Playing small helps Hilltoppers get free throw advantage

WKU forward Dwight Coleby (22) reaches for a rebound during WKU’s game vs. Florida Atlantic in E.A. Diddle Arena on Feb. 8. Coleby scored 15 points and had 8 rebounds.

Jeremy Chisenhall

The WKU basketball team has shown marked improvement in many aspects as they’ve put together one of the team’s best seasons in recent years. One of the more under-the-radar aspects of success this season has been the Hilltoppers’ ability to get to the free-throw line.

Through 25 games this season, WKU has shot more free throws than its opponent 19 times. They are 16-3 in those 19 games. But it’s not just that WKU is getting to the line more than its opponent, it’s that the Hilltoppers’ advantage in free throws attempted has been eye-popping several times this year.

WKU has had 13 games this season in which it made more free throws than its opponent even attempted. The Hilltoppers are 11-2 in those games. Only once this season has another team done that to the Hilltoppers, as Ohio University went 31-of-35 from the foul line in an 89-84 win over the Hilltoppers, who went 15-of-24 from the line.

“Huge stat as always, make more free throws than the opponent shoots,” head coach Rick Stansbury said after WKU’s win over Marshall Jan. 27. “We had 20, I think they attempted … 14. Huge stat.”

The sheer number of free throws attempted by WKU has helped make up for the fact that the Hilltoppers are in the bottom third of the nation in free throw percentage. They rank 45th in the nation in free throw attempts, but 244th in percentage.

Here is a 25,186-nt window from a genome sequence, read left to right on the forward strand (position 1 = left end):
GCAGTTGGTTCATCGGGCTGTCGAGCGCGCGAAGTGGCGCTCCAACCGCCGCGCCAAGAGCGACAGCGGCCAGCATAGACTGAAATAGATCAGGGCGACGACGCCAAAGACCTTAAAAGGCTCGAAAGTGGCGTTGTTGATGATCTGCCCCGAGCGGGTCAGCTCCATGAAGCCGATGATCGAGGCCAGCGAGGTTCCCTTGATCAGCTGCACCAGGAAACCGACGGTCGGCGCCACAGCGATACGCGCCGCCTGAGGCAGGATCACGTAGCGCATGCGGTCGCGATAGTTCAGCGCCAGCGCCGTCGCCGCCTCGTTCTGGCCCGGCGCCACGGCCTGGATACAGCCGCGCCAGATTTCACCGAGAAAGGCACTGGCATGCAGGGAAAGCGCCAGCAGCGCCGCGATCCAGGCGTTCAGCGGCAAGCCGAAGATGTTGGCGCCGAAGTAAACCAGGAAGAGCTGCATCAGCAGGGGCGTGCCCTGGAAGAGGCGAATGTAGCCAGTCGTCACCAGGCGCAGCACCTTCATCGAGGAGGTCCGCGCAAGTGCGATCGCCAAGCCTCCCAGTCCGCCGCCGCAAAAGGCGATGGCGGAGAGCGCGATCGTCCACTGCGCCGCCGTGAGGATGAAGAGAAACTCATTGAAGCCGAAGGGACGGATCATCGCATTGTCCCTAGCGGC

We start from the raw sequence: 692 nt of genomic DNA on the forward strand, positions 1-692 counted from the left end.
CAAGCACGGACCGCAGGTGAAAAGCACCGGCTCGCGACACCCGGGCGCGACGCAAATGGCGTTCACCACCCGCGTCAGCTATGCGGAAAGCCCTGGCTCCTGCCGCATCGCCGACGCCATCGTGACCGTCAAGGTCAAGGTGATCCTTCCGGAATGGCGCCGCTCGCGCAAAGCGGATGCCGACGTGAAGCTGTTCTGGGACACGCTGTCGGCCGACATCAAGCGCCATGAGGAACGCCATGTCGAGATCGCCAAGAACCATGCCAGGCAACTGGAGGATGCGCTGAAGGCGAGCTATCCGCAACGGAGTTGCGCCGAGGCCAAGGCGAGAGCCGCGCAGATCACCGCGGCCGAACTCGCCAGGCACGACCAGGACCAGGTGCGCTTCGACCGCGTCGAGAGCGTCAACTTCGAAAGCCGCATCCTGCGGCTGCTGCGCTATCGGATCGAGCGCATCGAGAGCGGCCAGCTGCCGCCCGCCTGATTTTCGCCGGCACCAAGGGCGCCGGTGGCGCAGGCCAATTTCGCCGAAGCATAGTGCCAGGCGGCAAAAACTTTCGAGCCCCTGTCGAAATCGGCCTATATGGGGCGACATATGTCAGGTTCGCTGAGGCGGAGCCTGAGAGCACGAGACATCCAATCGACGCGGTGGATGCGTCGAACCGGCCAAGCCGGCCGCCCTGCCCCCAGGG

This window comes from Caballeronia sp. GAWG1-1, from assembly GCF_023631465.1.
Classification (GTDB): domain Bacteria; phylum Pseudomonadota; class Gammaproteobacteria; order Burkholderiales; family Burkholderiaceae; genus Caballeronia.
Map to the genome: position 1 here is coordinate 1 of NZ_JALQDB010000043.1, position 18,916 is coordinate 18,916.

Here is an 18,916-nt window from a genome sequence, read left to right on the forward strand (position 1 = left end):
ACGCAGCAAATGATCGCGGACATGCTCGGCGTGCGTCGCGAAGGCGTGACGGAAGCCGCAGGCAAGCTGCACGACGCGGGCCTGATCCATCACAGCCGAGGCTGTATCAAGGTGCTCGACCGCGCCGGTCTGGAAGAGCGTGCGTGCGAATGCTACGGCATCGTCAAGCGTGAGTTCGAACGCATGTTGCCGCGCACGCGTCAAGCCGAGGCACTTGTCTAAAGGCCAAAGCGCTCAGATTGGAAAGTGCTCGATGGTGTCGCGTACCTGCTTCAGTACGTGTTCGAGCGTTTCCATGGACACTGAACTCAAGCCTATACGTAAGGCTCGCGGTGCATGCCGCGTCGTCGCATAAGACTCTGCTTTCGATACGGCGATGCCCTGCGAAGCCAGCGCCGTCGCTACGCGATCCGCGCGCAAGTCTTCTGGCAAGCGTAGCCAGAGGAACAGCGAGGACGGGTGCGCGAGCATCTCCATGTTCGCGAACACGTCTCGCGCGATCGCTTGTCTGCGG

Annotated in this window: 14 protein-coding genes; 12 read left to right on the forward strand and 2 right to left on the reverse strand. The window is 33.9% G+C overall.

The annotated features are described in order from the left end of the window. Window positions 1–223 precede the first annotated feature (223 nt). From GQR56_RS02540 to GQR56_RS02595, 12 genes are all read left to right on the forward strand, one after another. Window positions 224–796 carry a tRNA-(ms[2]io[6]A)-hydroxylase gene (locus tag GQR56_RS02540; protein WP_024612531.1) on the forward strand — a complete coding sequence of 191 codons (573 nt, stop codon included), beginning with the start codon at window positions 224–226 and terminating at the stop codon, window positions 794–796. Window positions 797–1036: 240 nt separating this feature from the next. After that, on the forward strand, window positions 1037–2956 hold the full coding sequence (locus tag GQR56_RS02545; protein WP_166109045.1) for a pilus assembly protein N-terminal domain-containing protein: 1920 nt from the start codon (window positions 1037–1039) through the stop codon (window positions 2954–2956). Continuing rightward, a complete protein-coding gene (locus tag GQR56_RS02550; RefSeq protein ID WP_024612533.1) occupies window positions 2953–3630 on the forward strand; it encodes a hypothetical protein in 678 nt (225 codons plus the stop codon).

And even in losses, WKU’s ability to get to the free-throw line has helped them compete. In WKU’s loss to Middle Tennessee State University Jan. 20, WKU got outshot from the field and lost the turnover battle, but kept the losing margin to just four points thanks to going 25-of-31 from the foul line, while MTSU went 14-of-16.

WKU’s last outing against Florida International University was the team’s best of the season in terms of its ability to get to the line. The Hilltoppers went 28-of-39 from the foul line, while FIU went 8-of-10. That game was the second in a row in which Stansbury went to a smaller lineup, playing most of the game with four guards. The guards spaced the floor and created more driving lanes, which Stansbury said led to more fouls.

“With our ability to spread the floor, we’re able to attack that rim off the dribble and not the pass,” Stansbury said after the game. “We got into that double-bonus early, and we shoot 31 free throws the second half, 39 for the game. That’s a huge stat.”

Junior guard Lamonte Bearden said the speed advantage WKU has when it plays small helps to get that free throw advantage.

“We’re playing faster, so, I mean their four guy is not going to be able to guard Darius [Thompson] usually, so yeah we just try to attack,” Bearden said. “That’s our goal, get to the free-throw line, shoot more free throws than the other team.”

That speed advantage that the guards have has helped Bearden attempt a team-high 109 free throws and shoot a team-best 82.6 percent from the foul line.

Part of the reason why WKU ran a four guard lineup so heavily was because graduate transfer forward Dwight Coleby left the FIU game with a knee injury. Stansbury said afterward that the team thinks Coleby is OK. Whether the Hilltoppers will play a four guard lineup more often may depend on Coleby’s status going forward, but playing small certainly gets WKU to the line more often.

Sports editor Jeremy Chisenhall can be reached at 859-760-0198 and [email protected] Follow him on Twitter at @JSChisenhall.